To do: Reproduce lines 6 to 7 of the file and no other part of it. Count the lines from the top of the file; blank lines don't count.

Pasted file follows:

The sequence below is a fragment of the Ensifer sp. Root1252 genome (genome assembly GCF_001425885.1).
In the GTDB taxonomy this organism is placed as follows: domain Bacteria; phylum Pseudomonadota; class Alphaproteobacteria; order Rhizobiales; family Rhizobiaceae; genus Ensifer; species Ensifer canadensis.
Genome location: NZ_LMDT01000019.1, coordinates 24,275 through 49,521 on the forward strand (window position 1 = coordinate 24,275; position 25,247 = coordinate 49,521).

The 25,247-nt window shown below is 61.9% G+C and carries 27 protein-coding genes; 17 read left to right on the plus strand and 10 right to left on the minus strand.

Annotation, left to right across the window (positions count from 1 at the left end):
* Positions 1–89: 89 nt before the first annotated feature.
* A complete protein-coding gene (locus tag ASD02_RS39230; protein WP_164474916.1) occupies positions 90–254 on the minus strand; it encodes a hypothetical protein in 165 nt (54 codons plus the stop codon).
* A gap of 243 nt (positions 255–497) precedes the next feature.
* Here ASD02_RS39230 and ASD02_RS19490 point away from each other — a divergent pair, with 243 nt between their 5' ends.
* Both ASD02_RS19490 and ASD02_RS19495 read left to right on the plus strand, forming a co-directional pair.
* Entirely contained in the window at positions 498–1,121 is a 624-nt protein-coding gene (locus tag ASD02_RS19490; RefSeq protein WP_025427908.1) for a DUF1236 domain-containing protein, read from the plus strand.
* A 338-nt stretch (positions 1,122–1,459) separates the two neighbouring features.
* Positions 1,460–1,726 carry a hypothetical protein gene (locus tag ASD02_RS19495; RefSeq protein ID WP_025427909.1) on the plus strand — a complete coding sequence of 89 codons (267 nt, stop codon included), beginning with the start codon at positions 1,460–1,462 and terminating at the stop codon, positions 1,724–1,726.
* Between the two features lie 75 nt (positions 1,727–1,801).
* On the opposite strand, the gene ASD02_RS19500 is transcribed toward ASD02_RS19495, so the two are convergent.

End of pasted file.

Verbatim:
* Positions 1–89: 89 nt before the first annotated feature.
* A complete protein-coding gene (locus tag ASD02_RS39230; protein WP_164474916.1) occupies positions 90–254 on the minus strand; it encodes a hypothetical protein in 165 nt (54 codons plus the stop codon).